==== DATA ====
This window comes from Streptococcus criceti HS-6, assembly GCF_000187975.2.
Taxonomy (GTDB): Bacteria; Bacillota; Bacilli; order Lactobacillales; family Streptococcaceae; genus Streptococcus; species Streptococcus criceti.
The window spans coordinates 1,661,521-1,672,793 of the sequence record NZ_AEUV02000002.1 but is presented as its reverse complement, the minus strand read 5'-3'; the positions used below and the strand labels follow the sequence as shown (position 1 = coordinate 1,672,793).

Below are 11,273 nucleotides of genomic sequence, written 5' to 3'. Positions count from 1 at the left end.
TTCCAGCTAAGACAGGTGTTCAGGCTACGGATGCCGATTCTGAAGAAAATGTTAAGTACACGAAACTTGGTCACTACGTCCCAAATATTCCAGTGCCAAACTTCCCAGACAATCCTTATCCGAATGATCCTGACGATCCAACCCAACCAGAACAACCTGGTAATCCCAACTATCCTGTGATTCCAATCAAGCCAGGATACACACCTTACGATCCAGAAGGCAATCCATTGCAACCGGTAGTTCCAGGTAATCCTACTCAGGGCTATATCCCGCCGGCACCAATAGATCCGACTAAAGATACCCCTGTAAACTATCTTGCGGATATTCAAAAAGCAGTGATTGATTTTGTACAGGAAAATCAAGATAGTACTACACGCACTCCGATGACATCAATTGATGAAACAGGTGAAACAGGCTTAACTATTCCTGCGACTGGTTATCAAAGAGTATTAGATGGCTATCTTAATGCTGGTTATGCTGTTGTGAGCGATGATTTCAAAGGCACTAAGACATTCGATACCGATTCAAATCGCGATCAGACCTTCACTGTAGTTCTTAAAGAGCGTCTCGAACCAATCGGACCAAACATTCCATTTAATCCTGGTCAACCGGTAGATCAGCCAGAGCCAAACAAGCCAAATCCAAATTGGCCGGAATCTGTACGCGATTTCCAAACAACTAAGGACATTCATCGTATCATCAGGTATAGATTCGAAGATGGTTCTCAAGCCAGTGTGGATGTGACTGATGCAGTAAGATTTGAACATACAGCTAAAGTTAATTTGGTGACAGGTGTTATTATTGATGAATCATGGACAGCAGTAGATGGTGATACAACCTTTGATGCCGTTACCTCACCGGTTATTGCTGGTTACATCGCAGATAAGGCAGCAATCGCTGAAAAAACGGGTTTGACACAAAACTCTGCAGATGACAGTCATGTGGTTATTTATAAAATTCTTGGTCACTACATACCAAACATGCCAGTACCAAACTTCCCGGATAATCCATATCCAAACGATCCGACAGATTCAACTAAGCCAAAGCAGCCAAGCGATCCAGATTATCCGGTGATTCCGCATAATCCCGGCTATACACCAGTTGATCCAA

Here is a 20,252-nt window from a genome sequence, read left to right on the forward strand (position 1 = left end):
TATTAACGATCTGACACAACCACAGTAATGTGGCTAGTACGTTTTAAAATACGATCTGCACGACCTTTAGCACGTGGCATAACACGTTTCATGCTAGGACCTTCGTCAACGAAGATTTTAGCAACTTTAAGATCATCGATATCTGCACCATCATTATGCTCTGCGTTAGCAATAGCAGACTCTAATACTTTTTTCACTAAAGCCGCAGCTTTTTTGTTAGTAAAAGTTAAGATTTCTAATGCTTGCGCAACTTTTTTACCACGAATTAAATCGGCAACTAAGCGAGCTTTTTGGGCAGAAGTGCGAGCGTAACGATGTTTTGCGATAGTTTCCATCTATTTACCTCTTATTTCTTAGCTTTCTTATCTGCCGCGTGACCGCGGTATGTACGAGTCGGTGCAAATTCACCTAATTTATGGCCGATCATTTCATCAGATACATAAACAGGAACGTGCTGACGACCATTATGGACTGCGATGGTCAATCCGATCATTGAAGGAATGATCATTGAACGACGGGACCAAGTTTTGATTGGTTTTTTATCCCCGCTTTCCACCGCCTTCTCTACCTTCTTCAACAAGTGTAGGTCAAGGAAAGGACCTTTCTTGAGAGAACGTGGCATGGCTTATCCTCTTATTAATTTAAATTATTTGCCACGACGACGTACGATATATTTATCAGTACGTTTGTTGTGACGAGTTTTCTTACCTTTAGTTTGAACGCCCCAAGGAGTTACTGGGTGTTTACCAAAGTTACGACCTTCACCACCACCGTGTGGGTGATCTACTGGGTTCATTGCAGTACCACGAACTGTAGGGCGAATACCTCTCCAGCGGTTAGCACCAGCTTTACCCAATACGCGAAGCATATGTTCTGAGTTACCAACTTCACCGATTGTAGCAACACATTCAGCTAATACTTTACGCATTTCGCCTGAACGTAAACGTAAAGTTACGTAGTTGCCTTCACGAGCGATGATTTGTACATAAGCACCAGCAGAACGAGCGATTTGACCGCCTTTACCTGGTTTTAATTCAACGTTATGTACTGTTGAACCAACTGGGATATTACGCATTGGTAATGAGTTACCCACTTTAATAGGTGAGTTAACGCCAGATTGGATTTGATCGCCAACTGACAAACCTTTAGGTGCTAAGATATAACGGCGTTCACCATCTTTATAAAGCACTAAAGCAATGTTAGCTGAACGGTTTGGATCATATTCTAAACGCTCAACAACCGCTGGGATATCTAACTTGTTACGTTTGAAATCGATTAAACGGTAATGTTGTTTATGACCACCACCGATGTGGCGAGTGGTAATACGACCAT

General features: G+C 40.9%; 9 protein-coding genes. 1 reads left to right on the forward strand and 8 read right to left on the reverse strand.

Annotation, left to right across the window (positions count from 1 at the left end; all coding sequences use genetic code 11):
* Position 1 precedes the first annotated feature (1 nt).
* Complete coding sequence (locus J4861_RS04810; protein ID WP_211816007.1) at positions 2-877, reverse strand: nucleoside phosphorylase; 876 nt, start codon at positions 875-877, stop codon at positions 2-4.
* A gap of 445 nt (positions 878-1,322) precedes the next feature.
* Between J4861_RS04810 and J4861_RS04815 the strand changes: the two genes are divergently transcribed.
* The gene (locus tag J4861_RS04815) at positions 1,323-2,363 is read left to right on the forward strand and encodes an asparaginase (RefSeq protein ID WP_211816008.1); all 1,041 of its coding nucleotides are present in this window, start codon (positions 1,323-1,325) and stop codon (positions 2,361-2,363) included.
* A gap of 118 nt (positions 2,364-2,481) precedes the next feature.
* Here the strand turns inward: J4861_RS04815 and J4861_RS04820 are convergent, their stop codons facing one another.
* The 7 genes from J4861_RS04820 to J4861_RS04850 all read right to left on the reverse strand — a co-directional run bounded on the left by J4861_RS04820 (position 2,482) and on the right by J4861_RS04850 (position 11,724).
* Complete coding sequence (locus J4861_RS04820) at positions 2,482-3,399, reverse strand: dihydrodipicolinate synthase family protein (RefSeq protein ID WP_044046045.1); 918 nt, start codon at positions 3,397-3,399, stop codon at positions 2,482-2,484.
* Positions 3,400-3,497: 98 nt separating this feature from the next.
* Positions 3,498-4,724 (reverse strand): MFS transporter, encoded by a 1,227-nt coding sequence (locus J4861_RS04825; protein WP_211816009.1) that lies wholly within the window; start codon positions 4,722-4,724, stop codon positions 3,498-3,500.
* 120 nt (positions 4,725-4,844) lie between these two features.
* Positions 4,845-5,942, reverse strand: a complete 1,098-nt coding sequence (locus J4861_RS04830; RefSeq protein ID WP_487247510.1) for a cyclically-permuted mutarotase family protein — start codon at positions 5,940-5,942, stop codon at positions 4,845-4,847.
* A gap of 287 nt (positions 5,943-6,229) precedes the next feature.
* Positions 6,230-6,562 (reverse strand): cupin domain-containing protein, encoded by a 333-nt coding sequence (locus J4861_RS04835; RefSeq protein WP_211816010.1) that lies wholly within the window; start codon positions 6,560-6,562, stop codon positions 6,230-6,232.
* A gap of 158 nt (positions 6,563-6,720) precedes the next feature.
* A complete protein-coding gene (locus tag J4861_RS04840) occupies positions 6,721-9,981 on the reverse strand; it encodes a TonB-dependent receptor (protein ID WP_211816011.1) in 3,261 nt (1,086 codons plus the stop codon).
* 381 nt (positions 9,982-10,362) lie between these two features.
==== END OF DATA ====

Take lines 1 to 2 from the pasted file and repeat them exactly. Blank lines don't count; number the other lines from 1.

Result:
This window comes from Streptococcus criceti HS-6, assembly GCF_000187975.2.
Taxonomy (GTDB): Bacteria; Bacillota; Bacilli; order Lactobacillales; family Streptococcaceae; genus Streptococcus; species Streptococcus criceti.